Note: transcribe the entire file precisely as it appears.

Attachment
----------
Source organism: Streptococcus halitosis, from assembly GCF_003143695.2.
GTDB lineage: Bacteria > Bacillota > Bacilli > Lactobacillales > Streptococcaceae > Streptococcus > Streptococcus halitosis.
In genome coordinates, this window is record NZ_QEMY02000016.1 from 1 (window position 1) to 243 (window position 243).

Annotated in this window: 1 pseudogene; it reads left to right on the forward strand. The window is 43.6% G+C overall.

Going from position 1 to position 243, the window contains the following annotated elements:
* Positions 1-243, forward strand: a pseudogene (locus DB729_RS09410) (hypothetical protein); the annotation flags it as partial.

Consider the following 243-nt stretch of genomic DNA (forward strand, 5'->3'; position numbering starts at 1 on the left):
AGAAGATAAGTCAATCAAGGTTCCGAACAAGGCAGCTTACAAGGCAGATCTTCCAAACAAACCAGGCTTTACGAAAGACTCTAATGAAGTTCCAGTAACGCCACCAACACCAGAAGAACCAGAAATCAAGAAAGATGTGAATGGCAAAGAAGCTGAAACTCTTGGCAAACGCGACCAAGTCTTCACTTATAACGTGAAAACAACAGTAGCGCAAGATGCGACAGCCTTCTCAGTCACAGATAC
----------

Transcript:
Source organism: Streptococcus halitosis, from assembly GCF_003143695.2.
GTDB lineage: Bacteria > Bacillota > Bacilli > Lactobacillales > Streptococcaceae > Streptococcus > Streptococcus halitosis.
In genome coordinates, this window is record NZ_QEMY02000016.1 from 1 (window position 1) to 243 (window position 243).

Annotated in this window: 1 pseudogene; it reads left to right on the forward strand. The window is 43.6% G+C overall.

Going from position 1 to position 243, the window contains the following annotated elements:
* Positions 1-243, forward strand: a pseudogene (locus DB729_RS09410) (hypothetical protein); the annotation flags it as partial.

Consider the following 243-nt stretch of genomic DNA (forward strand, 5'->3'; position numbering starts at 1 on the left):
AGAAGATAAGTCAATCAAGGTTCCGAACAAGGCAGCTTACAAGGCAGATCTTCCAAACAAACCAGGCTTTACGAAAGACTCTAATGAAGTTCCAGTAACGCCACCAACACCAGAAGAACCAGAAATCAAGAAAGATGTGAATGGCAAAGAAGCTGAAACTCTTGGCAAACGCGACCAAGTCTTCACTTATAACGTGAAAACAACAGTAGCGCAAGATGCGACAGCCTTCTCAGTCACAGATAC